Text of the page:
The population of the township is almost entirely rural, there being no incoporated towns, nor extensive manufacturing interests to collect communities of any considerable size.
     Braceville center is the most important point of trade and local settlement, and has two churches, two small stores, a post-office, a wagon and smith shop, a town house, and a number of dwellings.
     The township does not vary materially in the census reports of the past thirty years.  In 1860 it was 1,049; in 1870, 958, and according to the last enumeration (1880) was 1,019.


     Since the day of railroads, telegraphs, and other means of communication, the post-office loses some of its importance to the public, but in early times, when the mail-carrier was the only means of communication, its importance was well known and appreciated.  In 1816 the first post-office was established at Braceville, of which Auren Stow was appointed postmaster, and on the 1st day of January the first mail for Braceville was received.  The first postmaster served until 1850, when he was succeeded by Franklin E. Stow, who served until he was succeeded by G. C. Reed, who was followed by Isaac Ingraham, after which F. E. Stow again took the office, which subsequently passed to the hands of the present postmaster—Seth Lee.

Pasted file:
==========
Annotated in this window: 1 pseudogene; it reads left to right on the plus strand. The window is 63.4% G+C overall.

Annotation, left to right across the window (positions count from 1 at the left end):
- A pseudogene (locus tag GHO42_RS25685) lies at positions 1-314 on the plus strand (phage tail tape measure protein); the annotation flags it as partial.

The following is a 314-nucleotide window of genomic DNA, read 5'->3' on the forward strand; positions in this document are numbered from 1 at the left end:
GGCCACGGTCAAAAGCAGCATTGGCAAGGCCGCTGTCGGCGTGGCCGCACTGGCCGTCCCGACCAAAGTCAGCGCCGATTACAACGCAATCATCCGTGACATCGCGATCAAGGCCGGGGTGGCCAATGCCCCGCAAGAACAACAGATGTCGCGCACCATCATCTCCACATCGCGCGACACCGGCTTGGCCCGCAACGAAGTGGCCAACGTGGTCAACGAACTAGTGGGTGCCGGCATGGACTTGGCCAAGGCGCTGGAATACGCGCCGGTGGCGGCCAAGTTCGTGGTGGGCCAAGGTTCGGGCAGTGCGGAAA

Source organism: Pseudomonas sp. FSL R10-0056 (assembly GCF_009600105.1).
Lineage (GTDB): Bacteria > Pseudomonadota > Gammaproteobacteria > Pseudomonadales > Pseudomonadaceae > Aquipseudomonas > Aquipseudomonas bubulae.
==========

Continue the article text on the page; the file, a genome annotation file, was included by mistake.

The people of this township early sought means for the proper education of their children, and as early as Braceville had any organization whatever she had a school.  The first regularly organized school in this township, and among the first in Trumbull county, was taught by Hervey Stow at the center of Braceville, and though the township has not been able to support schools of higher grades than the common district schools, yet these have been supplied from time to time with ample facilities for an ordinary district school education, and the township now supports eight schools, situated in various localities of convenience throughout the township.


     The year 1860 will ever be remembered by the people of this locality as the year of the tornado.  On July 23d of that year a tornado, of which the following is an account left among the papers of Franklin E. Stow, visited Braceville: